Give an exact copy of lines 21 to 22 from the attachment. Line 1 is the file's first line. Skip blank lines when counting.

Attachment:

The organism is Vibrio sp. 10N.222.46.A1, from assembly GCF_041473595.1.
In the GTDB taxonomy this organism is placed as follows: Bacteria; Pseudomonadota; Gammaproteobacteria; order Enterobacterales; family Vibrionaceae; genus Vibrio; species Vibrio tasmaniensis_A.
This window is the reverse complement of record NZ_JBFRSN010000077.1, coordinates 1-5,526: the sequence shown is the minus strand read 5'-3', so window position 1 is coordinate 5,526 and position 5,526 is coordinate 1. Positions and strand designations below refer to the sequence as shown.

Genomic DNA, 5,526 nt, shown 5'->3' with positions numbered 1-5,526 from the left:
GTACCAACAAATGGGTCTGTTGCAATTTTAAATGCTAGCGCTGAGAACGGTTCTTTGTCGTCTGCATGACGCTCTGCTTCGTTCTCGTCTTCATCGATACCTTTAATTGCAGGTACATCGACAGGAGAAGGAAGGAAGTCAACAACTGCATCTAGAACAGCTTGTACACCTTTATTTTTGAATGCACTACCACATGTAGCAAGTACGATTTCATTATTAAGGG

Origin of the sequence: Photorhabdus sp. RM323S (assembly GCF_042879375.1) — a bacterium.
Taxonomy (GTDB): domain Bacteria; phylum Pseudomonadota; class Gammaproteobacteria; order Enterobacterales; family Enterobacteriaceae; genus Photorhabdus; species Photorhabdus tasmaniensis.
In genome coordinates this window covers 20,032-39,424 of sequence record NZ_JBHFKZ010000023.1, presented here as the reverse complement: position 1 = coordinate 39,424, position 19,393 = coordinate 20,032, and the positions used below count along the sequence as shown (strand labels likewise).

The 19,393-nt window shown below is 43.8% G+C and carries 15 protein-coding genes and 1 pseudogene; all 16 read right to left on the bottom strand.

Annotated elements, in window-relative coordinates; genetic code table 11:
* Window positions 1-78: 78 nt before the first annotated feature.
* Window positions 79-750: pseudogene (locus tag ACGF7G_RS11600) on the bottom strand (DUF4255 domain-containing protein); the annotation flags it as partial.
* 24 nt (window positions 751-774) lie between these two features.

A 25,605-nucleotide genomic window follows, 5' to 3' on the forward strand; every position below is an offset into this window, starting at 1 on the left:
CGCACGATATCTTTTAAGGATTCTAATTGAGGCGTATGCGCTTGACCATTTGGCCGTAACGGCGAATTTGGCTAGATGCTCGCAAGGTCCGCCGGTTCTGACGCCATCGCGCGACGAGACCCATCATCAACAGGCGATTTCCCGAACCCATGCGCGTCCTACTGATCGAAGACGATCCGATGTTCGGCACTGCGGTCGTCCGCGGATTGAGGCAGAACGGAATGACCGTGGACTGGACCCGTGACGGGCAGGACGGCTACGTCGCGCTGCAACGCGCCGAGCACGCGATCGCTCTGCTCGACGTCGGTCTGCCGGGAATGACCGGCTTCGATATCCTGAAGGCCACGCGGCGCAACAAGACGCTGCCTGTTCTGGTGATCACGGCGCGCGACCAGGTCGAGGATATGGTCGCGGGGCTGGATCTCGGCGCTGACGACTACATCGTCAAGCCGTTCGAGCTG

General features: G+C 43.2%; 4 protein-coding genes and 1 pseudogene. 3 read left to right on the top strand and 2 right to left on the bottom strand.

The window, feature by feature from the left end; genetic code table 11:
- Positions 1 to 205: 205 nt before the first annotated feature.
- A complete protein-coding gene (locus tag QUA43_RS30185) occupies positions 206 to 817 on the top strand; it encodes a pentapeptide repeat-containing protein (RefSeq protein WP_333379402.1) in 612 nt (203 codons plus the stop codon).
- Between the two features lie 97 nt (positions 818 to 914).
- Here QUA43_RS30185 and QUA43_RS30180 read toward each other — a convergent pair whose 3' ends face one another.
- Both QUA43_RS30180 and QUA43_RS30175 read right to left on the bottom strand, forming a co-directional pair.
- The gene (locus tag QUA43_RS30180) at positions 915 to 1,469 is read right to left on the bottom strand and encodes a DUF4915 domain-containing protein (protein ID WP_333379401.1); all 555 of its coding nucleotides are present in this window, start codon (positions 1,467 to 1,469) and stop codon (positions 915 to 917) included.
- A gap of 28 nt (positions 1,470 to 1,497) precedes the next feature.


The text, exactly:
- Here QUA43_RS30185 and QUA43_RS30180 read toward each other — a convergent pair whose 3' ends face one another.
- Both QUA43_RS30180 and QUA43_RS30175 read right to left on the bottom strand, forming a co-directional pair.